With the Church of England, it is the other way round. They are accustomed to having others make decisions for them (Synod &c), and in a direction they don't like. Autonomy has had to be wrested from those who would not willingly grant it. But for the most part they don't own their property and, as I have remarked before, the Church Commissioners are unlikely to feel in a generous mood. But perhaps I am being unduly cynical. Having listened to the Sunday Programme yesterday, I was struck how the three interviewed parties; an Evangelical bishop, a woman priest and academic and a bishop likely to accept the offer, all substantially agreed. The Evangelical and the lady were surprisingly warm about the scheme. And why wouldn't they be? Their jobs have just become a lot easier; there will now be only negligible opposition to their projects. This might dispose them to be in a generous mood and allow the secession of church buildings in places where there is a superabundance of them (as in Brighton, for instance). And, as I mentioned before, maybe a redundant church or two may be pressed into service.
The trouble is that, as I read on another blog (perhaps it was OneTimothyFour), lay Anglicans are disposed to love their bricks more than their bishops. I can envisage a situation whereby, if property transfer is not agreed, a large number of clergy may swim the Tiber, bringing their English Hymnals, their volumes of Pusey and the odd buckled shoe, but leaving their congregations behind, distressed at the choice they have had to make, but in the end prepared to put up with Bishop Susan and Father Margaret rather than leave St Disibod-by-the-Gasometer.
For some churches, I imagine this will not apply. I don't think all churches are owned by the Church Commissioners, or the Crown, or whoever. The shrine at Walsingham springs to mind (wouldn't it be wonderful to be able to worship there!) and maybe St Bartholomew's, Brighton (which made some very tentative enquiries Romeward in the early nineties). No doubt there are others. But if there really are going to be over a thousand clergy taking up the Pope's offer, then these churches are going to be like olden days, with a dozen curates each, or possibly a hundred. That won't do.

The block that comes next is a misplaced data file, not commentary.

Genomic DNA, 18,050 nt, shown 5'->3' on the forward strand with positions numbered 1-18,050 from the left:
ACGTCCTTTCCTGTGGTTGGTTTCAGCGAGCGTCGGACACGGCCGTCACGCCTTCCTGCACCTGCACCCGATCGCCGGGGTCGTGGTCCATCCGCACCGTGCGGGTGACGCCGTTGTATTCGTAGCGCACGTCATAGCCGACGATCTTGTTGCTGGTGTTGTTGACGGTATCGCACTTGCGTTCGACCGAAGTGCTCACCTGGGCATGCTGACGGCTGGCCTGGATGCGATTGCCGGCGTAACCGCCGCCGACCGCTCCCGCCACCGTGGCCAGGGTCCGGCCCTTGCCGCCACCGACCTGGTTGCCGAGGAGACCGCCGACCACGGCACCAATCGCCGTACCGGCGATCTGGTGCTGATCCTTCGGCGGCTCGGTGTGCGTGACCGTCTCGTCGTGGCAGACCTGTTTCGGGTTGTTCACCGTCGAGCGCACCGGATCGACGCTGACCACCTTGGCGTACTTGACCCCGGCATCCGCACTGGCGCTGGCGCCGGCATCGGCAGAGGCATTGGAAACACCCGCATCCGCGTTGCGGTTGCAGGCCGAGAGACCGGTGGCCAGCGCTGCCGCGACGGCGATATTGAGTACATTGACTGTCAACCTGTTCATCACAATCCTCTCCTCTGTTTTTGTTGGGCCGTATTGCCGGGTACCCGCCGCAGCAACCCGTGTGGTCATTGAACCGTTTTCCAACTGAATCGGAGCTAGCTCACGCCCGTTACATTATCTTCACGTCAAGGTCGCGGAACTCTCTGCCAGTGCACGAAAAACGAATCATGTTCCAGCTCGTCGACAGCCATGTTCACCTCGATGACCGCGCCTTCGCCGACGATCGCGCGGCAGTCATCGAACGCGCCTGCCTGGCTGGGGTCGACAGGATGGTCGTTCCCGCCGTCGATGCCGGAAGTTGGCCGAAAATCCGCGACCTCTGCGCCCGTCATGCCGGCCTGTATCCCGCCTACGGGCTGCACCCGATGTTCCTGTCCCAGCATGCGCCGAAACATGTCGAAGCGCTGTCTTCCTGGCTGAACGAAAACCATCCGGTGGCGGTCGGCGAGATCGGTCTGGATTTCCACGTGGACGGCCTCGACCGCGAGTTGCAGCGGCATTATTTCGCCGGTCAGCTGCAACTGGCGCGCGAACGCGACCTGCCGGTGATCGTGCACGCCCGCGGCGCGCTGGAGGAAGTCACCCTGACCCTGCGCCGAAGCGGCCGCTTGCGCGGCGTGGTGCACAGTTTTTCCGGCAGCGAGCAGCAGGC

I don't imagine, either, that existing RC dioceses, many already strapped for cash, are going to be able to take on the burden of priests and families without there being some benefit to the diocese. It is possible that in England there may need to be some compromise worked out whereby priests are loaned by the Ordinariate to the dioceses to work in Roman Rite Catholic parishes, which then become liable for their support. These priests can offer Mass according to the Anglican form as and when needed or wished, maybe initially even in their Roman Rite parishes. Over time, congregations will gather, no doubt, and it should eventually become possible to find premises and become self-supporting, then being entirely under the supervision of the Ordinariate.
This loaning of priests from one jurisdiction to another (called fidei donum) is quite common in the Catholic Church, though I have not encountered it much in this country under that name. For some years this diocese sent priests to Chulucanas in Peru, and Portsmouth sent priests to Bamenda in Africa. Priests loaned to English dioceses would remain canonically part of the Ordinariate, and would return to work for it as soon as an opening became available.